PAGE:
Summer is winding down, but there is still plenty of warm weather left to enjoy the great outdoors. Unfortunately, along with all that glorious sunshine often comes intrusive insects that don’t only ruin barbecues, but also your health. Some carry harmful bacteria, while others may even transmit disease and viruses through painful stings or bites. Still others can wreak havoc on your garden and trees, and even the environment. Your best course of defense for staying safe this summer is recognizing which insects you need to avoid, and how to further protect yourself against them. Here’s the scoop on dangerous insects that can absolutely ruin your summer fun.
Africanized killer bees
Here’s the thing about those Africanized killer bees…When provoked, they can be deadly aggressive, attacking in far greater numbers, and 10 times faster than our domestic bees. This makes them extremely dangerous to humans. In fact, they will even chase a person a quarter of a mile for a sting. To date, they’ve killed about 1,000 humans. In addition, stinging victims will receive ten times as many stings as those received from the European strain. But you’d never know it from their appearance — golden yellow with darker bands of brown. Killer bees look very similar to our domestic honey bees; however, they are slightly smaller than their counterparts.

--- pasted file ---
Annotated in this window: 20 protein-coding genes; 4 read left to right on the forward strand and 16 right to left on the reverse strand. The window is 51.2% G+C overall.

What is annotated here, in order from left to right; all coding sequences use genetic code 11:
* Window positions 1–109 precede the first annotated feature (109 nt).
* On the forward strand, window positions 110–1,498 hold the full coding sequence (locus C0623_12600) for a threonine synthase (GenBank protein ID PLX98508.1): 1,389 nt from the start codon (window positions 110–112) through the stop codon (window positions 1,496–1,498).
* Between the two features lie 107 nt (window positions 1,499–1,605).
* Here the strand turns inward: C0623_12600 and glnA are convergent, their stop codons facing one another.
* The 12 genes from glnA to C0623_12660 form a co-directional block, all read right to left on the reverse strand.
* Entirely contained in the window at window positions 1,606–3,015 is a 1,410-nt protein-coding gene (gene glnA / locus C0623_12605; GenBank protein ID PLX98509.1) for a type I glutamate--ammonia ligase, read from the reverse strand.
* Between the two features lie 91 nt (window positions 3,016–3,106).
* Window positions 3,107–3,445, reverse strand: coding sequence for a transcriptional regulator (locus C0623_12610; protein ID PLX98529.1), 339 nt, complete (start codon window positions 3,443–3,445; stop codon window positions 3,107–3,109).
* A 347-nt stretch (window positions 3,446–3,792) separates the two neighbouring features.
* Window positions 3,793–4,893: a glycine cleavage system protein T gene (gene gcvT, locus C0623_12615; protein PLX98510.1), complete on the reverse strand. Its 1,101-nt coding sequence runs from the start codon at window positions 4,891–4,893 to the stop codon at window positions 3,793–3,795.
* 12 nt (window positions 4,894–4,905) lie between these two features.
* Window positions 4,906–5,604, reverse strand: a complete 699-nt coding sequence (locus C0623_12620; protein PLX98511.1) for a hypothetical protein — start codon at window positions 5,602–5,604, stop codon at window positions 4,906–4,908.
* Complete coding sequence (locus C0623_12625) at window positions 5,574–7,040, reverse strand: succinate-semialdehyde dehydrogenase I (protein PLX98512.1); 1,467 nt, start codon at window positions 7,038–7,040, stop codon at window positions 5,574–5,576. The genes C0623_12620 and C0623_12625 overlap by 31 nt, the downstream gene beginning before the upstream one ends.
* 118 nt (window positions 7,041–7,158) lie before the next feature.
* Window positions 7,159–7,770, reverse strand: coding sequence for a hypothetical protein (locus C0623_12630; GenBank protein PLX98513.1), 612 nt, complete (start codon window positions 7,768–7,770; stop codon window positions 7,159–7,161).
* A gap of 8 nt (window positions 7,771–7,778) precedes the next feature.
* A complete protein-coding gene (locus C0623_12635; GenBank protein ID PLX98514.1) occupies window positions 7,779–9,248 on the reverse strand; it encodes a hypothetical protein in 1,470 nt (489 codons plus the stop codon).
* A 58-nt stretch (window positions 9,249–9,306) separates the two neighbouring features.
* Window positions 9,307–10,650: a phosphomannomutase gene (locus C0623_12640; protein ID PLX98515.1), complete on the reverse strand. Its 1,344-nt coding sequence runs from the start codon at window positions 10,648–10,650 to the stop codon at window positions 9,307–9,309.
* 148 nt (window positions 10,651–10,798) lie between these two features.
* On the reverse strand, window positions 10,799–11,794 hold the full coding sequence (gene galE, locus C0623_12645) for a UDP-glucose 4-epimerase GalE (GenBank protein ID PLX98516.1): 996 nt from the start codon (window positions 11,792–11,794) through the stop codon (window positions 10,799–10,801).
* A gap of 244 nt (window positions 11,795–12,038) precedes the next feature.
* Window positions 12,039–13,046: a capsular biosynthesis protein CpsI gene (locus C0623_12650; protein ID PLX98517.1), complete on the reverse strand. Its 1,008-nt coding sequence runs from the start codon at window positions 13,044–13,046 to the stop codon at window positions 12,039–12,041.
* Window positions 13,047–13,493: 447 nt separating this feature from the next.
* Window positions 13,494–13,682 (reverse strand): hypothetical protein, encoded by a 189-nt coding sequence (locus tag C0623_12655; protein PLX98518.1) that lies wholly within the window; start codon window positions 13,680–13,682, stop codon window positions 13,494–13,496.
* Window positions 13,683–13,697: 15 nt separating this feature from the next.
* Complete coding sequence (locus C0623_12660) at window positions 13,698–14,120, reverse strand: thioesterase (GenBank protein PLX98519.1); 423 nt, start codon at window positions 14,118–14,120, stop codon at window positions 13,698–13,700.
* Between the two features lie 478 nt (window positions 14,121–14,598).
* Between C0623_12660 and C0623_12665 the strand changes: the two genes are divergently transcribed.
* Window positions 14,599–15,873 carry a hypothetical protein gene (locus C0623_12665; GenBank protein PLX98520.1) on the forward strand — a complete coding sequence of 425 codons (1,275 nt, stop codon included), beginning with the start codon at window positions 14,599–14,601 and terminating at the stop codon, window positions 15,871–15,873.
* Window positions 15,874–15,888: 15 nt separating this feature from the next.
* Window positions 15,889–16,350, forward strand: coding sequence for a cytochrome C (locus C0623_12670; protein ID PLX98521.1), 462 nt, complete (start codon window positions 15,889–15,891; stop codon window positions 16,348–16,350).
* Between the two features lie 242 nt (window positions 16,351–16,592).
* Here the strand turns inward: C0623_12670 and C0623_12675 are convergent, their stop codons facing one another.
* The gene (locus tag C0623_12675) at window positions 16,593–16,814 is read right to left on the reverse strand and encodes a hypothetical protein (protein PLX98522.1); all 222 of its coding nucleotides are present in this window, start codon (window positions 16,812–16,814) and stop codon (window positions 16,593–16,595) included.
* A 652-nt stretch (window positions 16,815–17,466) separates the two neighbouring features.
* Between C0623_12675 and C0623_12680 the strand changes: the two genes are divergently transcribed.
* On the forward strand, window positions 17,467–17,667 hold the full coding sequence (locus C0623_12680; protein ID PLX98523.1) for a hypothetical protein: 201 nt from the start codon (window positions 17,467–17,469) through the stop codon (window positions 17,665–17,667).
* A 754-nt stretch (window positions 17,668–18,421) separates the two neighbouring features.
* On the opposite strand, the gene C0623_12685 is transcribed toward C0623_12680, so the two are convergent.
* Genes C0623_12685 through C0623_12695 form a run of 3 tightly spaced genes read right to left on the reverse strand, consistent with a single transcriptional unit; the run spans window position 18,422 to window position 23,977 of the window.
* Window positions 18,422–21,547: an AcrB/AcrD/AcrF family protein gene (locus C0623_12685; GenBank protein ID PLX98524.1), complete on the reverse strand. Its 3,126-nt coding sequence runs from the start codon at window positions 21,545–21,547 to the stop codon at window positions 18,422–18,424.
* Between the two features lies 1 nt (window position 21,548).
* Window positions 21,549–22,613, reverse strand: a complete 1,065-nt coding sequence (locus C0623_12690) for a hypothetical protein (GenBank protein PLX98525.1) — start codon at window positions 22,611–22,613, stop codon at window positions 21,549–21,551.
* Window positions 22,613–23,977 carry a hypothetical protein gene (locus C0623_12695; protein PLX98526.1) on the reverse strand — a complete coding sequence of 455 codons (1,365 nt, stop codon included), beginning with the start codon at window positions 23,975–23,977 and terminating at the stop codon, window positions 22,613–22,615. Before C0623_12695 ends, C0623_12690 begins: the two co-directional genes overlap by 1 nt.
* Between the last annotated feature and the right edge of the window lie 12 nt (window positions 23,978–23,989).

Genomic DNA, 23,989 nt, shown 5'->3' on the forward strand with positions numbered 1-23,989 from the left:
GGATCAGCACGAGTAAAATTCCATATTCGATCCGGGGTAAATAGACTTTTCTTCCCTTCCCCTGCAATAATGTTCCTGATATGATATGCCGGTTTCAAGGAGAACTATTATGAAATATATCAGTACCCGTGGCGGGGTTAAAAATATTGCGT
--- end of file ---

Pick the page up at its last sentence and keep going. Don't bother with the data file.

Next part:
After their initial introduction to Brazil, killer bees gradually spread northward through South and Central America, and then to eastern Mexico — moving 100 to 200 miles per year, according to the Smithsonian. By the 90’s, these deadly bees reached southern Texas, Arizona, and California. Today, Africanized honey bees can be found in: Texas, Arizona, Southern Nevada, New Mexico, Southern California, Oklahoma, Southern Arkansas, Louisiana, and southern and central Florida.
- They nest in unexpected places, including crates, utility boxes and poles, tires, boxes, tree limbs, junk piles, mailboxes, overturned flower pots, holes in the ground, and empty cars.
- If you spot a killer bee nest on your property, contact a licensed pest control professional. Due to their aggressive nature, they can be extremely dangerous to deal with.
As if we haven’t been through enough in 2020, along comes “murder hornets.” This Asian invader makes “Africanized killer bees” look positively innocent. Officially known as Asian giant hornet, it gets its nickname from slaughtering entire bee colonies. Murder hornets are extremely large — approximately 1.5 to over 2 inches long. They first appeared in Washington State and British Columbia, according to the U.S. Department of Agriculture (USDA). They’re armed with massive teeth and can easily tear honey bees in half. They also deilver a nasty sting to humans; however, they won’t usually attack unless the nest is threatened.